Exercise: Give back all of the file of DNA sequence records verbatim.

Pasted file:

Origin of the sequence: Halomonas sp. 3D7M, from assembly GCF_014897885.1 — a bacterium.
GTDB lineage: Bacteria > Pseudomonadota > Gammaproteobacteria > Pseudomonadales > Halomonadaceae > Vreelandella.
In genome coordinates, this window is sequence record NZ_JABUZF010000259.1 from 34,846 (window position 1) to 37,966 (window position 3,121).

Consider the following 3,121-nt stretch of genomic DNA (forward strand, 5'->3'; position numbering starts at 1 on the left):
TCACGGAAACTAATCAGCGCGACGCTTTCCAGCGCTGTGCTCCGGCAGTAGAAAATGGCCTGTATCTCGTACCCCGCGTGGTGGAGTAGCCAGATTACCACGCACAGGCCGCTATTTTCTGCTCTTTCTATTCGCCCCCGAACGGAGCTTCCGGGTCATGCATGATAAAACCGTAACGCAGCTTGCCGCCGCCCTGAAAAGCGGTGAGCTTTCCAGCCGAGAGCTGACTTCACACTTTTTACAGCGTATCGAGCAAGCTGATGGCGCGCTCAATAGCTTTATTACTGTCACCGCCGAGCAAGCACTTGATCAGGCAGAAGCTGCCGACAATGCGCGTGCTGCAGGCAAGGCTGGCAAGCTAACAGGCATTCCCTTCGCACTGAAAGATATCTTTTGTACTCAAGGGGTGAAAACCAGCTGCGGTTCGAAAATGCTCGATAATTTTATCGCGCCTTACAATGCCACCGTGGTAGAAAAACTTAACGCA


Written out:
Origin of the sequence: Halomonas sp. 3D7M, from assembly GCF_014897885.1 — a bacterium.
GTDB lineage: Bacteria > Pseudomonadota > Gammaproteobacteria > Pseudomonadales > Halomonadaceae > Vreelandella.
In genome coordinates, this window is sequence record NZ_JABUZF010000259.1 from 34,846 (window position 1) to 37,966 (window position 3,121).

Consider the following 3,121-nt stretch of genomic DNA (forward strand, 5'->3'; position numbering starts at 1 on the left):
TCACGGAAACTAATCAGCGCGACGCTTTCCAGCGCTGTGCTCCGGCAGTAGAAAATGGCCTGTATCTCGTACCCCGCGTGGTGGAGTAGCCAGATTACCACGCACAGGCCGCTATTTTCTGCTCTTTCTATTCGCCCCCGAACGGAGCTTCCGGGTCATGCATGATAAAACCGTAACGCAGCTTGCCGCCGCCCTGAAAAGCGGTGAGCTTTCCAGCCGAGAGCTGACTTCACACTTTTTACAGCGTATCGAGCAAGCTGATGGCGCGCTCAATAGCTTTATTACTGTCACCGCCGAGCAAGCACTTGATCAGGCAGAAGCTGCCGACAATGCGCGTGCTGCAGGCAAGGCTGGCAAGCTAACAGGCATTCCCTTCGCACTGAAAGATATCTTTTGTACTCAAGGGGTGAAAACCAGCTGCGGTTCGAAAATGCTCGATAATTTTATCGCGCCTTACAATGCCACCGTGGTAGAAAAACTTAACGCA